Store cards and credit cards have their advantages and disadvantages, but which is best for you. In this article we point out some basics to help you take control of your spending.
Do you have a store card? How many do you have? Do you know how much you are spending on each?
Store cards are a great idea if you use them properly, but they can cause huge amounts of personal financial damage if you don’t take control.
When you are offered a store card here a few things to bear in mind:
1. Get very clear on what the offer is exactly. Most stores will offer a card with a promotional deal – say 10% off any purchases that day and for the next week. So what exactly is the offer and how long does it last?
2. Sometimes store cards are heavily pushed during a sale. Again, what’s the offer – for example, do you get 10% off sale items too?
3. What are the privileges you get as a store card holder? Do you get a discount every time you shop? Do you get reward points of some kind? Do you get special preview events for new ranges? And what are the details – how many points, how many previews a year?
4. How much credit are they offering you? And can you handle it – or will it make you feel like a kid in a candy store?
5. What are the repayment terms exactly? What’s the minimum repayment? What’s the APR – during the offer period and after the offer period?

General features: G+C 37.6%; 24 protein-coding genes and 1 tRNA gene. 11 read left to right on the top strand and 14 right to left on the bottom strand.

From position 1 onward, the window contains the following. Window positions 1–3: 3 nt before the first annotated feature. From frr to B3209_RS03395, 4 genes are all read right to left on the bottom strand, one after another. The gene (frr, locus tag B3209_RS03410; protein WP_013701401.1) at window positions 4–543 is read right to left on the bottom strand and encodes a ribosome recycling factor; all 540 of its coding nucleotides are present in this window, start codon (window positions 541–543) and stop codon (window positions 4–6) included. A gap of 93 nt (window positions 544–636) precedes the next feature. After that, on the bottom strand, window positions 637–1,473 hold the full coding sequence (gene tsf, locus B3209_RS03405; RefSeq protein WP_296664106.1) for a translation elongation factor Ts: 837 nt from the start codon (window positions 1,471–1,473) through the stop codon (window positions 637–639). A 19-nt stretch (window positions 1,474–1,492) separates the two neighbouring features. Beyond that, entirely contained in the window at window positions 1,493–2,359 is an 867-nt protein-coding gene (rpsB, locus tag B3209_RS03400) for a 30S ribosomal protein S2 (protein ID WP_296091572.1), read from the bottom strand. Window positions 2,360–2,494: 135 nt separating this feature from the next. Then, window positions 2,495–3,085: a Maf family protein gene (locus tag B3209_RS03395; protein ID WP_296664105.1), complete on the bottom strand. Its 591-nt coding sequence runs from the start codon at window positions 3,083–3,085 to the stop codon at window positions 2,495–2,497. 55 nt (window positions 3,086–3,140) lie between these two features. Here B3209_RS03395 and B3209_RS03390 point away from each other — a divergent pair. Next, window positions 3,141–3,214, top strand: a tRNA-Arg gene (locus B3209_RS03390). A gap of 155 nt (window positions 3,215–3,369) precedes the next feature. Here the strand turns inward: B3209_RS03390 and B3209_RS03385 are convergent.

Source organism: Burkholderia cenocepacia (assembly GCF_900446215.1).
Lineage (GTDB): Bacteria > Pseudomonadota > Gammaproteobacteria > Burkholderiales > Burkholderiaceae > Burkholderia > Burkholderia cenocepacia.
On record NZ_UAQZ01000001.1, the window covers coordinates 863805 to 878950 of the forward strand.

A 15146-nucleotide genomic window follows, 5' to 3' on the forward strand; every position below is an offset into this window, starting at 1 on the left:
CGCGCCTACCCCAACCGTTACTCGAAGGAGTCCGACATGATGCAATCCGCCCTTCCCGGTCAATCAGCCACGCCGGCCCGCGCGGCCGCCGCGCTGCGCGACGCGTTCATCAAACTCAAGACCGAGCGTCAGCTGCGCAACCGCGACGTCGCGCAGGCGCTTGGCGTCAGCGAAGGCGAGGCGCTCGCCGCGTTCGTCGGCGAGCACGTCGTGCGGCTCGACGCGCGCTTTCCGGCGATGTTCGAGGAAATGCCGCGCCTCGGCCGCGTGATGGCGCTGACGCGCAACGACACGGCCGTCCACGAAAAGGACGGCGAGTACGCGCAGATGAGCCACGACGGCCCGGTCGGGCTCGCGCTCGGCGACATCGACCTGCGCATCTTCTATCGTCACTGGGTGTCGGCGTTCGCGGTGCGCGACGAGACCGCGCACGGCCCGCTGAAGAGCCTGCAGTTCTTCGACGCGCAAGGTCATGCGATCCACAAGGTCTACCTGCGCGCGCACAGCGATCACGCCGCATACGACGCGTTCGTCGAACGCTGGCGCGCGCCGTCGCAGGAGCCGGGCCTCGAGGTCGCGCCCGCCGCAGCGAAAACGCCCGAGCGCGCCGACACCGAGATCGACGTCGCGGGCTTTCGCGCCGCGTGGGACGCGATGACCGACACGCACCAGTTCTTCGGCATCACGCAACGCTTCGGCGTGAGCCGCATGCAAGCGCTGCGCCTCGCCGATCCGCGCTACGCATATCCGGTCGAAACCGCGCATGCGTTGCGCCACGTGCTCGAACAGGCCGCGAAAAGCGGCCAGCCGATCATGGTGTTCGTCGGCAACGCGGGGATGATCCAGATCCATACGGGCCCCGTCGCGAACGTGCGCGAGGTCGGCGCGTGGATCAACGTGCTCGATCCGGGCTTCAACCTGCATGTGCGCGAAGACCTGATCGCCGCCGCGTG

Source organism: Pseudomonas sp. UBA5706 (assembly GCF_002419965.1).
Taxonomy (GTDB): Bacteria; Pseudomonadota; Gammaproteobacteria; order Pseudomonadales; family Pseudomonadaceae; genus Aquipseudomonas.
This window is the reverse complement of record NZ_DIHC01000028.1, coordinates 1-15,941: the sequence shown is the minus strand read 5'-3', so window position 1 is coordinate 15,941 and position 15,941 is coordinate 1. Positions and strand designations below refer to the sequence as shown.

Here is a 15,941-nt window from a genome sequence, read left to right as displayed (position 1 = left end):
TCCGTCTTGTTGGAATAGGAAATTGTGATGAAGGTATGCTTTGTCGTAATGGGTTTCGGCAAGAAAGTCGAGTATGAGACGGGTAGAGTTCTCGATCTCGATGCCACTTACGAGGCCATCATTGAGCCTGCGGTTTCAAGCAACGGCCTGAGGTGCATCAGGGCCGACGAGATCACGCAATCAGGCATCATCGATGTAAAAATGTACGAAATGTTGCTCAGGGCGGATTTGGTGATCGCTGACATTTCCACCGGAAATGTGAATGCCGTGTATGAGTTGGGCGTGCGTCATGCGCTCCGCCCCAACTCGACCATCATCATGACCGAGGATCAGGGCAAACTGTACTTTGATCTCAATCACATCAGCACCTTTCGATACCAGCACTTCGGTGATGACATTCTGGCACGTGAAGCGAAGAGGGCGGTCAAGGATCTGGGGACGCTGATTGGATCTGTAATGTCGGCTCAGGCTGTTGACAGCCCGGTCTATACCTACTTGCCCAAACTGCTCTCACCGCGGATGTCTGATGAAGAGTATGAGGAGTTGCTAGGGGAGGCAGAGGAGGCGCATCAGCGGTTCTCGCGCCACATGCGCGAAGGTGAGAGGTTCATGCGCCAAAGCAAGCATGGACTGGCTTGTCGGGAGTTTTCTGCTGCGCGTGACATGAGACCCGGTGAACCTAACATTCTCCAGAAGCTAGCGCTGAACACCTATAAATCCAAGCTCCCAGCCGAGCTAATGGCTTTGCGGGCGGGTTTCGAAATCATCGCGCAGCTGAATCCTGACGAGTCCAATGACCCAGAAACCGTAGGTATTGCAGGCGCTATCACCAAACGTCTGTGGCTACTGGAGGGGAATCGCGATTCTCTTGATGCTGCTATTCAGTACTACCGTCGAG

6. Are you bothered? It’s easy to take up what seems like a great offer with no effort on your part. But remember you would probably have bought the things you are buying even if there was no store card being waved in your face. Do you really want another piece of plastic, another debt?
7. Can you get the things you want cheaper elsewhere anyway? Most things you usually can do.
8. Can you pay for the things you want using your credit card? Credit cards usually have a much lower APR than store cards – so unless you can afford to make repayments in full, you could well lose in interest payments what you gain in special offers.
The same kind of questions can be asked about credit cards:
How many do you have?
Do you know what you’re spending?
Are you in control?
What are the special offers – low interest, 0% balance transfers, etc?
What’s the credit limit and can you handle it?
What are the repayment terms, including APR?
The major differences from a store card are that you can use a credit card almost anywhere, and that the APR is usually a lot lower. It’s also a lot easier to control your spending if it’s all on one card.
So when you’ve weighed up both kinds of card, what should you do? Here’s a couple of ideas:
1. For general use, have just one credit card. Keep the credit limits low and in control.
2. If you are offered a store card and there’s an unbeatable opening offer on your purchase, take it. Then, if you can’t pay off the debt in one go, use your credit card to pay it off so that you at least get lower interest charges. Next, when your shiny new plastic card arrives, cut it up! Seriously. If you don’t destroy it you (or someone in your family) will spend on it and the debt spiral will continue.
The American Credit Cards Guide: http://www.americancreditcardsguide.com